Top 10 Employer FMLA Mistakes

By hrlineup | 27.01.2021

Unfortunately, employers don’t have the luxury of taking a holiday from dealing with the FMLA requirements. Legal experts warn that the law is laden with traps that can catch an employer is they are not keen. As such, they recommend that they put their best foot forward to ensure that they are FMLA compliant by avoiding the following common employer FMLA mistakes.

1.    Not Meeting Employer Obligations

There are lots of technical obligations employers need to meet. Unfortunately, even a simple mistake could lead to legal liability. Luckily, some of the mistakes are easy to meet including:

  • Posting an FMLA poster at every office
  • Advising the employees in writing whether the FMLA leave request has been denied or approved.
  • Tracking FMLA usage and advising the employees on the leave time remaining

2.    Failure to include all hours worked during calculations of FMLA eligibility

An employee’s worksheet forms the basis of determining their FMLA eligibility. Some of the key figures that should be factored in during the calculations include break time and overtime hours.

3.    Failure to recognize an employee’s leave request

Bear in mind that FMLA leaves aren’t only for medical emergencies. If you need extra information on whether your employee needs a leave or not, approach them and ask. However, even a general report on anything that might point to a serious problem is enough to qualify for FMLA.

4.    Not allowing an employee to hand in certification

Every employee has 15 days after requesting for leave to submit relevant certificates from their doctor. When requesting the certification, make it clear that there are consequences for not providing sufficient certificates.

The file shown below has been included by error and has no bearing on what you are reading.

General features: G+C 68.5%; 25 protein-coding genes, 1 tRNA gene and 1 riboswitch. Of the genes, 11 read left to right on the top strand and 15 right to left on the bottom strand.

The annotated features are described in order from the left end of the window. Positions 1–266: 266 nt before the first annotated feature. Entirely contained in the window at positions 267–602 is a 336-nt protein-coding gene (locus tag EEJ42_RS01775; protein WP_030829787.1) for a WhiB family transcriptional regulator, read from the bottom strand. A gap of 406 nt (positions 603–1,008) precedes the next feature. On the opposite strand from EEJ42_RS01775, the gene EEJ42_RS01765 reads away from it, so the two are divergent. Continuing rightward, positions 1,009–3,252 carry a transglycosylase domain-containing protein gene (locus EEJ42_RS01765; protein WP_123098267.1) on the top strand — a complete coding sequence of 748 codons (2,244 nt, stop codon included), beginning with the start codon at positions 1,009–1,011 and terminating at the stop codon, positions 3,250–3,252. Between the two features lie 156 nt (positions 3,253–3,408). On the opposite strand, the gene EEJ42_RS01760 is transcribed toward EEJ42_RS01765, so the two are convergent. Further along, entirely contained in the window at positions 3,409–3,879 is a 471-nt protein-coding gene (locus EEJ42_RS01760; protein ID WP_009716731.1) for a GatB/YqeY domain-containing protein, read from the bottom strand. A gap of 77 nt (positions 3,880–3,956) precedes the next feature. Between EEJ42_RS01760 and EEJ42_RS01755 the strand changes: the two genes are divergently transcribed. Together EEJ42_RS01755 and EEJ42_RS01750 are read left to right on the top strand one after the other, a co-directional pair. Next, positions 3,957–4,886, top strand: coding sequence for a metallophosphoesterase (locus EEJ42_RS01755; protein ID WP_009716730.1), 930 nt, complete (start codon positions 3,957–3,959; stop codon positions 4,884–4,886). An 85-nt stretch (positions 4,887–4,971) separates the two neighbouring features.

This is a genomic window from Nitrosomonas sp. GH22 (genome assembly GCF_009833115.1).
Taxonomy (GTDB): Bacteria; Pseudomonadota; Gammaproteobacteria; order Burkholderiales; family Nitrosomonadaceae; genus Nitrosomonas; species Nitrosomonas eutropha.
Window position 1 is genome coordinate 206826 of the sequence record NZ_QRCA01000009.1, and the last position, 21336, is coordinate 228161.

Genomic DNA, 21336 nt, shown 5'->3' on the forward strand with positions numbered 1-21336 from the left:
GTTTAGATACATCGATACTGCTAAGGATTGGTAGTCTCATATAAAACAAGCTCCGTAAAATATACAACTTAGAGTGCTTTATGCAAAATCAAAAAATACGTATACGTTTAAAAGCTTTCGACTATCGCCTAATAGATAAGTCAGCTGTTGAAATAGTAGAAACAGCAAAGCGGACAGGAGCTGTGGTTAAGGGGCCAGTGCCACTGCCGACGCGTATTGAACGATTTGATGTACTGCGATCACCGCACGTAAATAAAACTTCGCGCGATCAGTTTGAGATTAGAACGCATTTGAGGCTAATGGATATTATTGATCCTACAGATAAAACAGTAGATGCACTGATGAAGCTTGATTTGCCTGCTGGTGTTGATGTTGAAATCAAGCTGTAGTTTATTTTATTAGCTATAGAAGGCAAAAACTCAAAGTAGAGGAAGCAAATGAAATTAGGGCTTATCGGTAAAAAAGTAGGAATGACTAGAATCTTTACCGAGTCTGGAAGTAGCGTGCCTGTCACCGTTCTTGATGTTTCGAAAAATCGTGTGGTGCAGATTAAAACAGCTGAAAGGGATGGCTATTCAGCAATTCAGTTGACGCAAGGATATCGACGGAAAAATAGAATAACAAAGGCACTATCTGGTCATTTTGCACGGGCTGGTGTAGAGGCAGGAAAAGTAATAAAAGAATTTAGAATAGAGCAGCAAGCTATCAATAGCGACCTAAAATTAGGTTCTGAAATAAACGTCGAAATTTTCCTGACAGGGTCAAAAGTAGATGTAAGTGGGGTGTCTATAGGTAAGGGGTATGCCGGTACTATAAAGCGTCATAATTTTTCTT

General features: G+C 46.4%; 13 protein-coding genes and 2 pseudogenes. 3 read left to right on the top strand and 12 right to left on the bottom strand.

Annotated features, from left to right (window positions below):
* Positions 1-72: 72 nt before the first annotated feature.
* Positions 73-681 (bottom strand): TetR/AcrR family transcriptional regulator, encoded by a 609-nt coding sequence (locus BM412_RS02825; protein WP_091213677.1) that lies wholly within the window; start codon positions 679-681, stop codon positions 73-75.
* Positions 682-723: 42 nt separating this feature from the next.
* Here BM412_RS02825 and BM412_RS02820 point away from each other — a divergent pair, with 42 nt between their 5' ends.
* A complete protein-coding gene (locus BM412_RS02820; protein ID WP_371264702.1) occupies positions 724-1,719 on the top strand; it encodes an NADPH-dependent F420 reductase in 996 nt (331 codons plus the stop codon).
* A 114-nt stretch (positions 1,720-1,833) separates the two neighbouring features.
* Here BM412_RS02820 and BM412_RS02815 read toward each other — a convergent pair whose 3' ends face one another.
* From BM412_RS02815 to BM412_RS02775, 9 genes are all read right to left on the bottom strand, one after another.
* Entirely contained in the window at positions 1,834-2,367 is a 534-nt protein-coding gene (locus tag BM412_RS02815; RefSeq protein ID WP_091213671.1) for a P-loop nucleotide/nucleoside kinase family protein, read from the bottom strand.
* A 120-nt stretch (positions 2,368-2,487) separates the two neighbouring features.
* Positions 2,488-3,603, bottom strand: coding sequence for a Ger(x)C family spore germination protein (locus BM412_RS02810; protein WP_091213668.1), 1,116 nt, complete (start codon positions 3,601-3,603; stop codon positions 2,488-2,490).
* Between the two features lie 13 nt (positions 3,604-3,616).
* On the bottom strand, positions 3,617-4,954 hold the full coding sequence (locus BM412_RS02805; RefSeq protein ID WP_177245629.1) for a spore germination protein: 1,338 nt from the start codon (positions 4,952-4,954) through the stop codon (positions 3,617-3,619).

5.    Using incorrect increments when calculating the FMLA used

According to the FMLA, an employer should calculate leave days using the least time increment and days worked. The increment can be in minutes, hours, days, or weeks. However, you are allowed to exclude days the employee wouldn’t have worked including holidays, weekends, and furloughs.

6.    Being inflexible with the notice procedures

Yes, you should have a procedure and timeline for filing for absence. However, there are instances where the FMLA leaves room for practicality. Because of this, in some situations, an employee can take leave even after giving their notice past the stipulated deadline.

7.    Criticizing an employee when they use their leave

This alone can qualify for an FMLA lawsuit. An employer who tells their employee that they are treading on thin ice or that they are making things hard for themselves by requesting the leave can be on the receiving end of an FMLA retaliation.

8.    Treating an employee with more strictness before or after their leave

FMLA legal advice cannot stress this enough. Any employer who subjects an employee to stricter supervision or starts getting low-performance reviews after their FMLA leave can be hit by an FMLA retaliation claim. All employees should be treated the same regardless of whether they take the leave or not.

9.    Insisting on time-bound goals to be met while on leave

When an employee takes an FMLA to leave you should adjust their goals reasonably. The fact that they are on leave means they cannot perform as before. Insisting that they do opens you up to FMLA claims.

10.    Punishing abuse without actual proof

Many employers complain that the intermittent FMLA leaves are unpredictable. While this might be true, not every minor mishap on certification points to FMLA abuse.

As an employer, you should pay attention to the FMLA dos and don’ts. Also, to reduce the chances of abuse, you should always get medical clarification, verification of the certification.